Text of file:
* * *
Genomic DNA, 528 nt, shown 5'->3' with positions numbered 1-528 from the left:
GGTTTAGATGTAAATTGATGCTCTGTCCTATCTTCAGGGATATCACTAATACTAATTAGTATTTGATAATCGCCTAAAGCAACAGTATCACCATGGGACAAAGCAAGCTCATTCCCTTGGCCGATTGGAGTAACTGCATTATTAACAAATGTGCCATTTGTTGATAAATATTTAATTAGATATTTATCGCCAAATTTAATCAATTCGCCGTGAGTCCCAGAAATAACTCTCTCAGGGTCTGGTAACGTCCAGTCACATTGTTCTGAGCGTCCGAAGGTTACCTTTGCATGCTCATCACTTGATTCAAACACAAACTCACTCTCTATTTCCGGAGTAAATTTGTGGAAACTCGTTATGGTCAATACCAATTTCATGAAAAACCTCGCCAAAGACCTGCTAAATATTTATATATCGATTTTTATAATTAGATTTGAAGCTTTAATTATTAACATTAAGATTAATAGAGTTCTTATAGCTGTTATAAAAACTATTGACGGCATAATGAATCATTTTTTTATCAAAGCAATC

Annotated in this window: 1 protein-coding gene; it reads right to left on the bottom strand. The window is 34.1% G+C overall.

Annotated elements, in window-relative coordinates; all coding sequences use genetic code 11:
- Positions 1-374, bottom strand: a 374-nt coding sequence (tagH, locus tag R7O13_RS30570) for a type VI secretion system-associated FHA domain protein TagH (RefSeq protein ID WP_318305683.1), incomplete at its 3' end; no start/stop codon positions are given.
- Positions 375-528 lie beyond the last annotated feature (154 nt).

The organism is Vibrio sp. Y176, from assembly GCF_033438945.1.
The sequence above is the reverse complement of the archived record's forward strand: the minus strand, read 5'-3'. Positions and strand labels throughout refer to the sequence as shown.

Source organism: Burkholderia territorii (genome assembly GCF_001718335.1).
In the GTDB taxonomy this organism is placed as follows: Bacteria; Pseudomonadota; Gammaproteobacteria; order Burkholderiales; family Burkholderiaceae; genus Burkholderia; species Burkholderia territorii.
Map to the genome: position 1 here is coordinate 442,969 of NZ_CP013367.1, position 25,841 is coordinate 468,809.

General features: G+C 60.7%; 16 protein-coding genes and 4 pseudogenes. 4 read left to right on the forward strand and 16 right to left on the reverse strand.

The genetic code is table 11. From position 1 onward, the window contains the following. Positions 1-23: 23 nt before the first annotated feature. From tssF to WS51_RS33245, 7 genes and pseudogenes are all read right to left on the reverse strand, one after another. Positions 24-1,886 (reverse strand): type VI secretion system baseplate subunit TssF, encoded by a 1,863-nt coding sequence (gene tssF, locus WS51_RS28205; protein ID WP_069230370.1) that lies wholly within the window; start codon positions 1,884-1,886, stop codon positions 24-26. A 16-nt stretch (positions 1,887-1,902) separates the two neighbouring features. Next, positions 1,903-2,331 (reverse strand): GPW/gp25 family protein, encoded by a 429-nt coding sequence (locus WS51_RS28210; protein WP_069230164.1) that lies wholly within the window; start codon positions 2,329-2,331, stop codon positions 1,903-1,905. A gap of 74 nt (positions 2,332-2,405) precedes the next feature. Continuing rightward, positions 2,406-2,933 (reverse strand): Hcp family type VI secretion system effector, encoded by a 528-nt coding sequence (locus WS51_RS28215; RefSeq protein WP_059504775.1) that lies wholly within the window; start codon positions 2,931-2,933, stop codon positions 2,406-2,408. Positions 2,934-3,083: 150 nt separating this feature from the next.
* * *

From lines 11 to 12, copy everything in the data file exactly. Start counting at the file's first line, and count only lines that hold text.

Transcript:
Map to the genome: position 1 here is coordinate 442,969 of NZ_CP013367.1, position 25,841 is coordinate 468,809.

General features: G+C 60.7%; 16 protein-coding genes and 4 pseudogenes. 4 read left to right on the forward strand and 16 right to left on the reverse strand.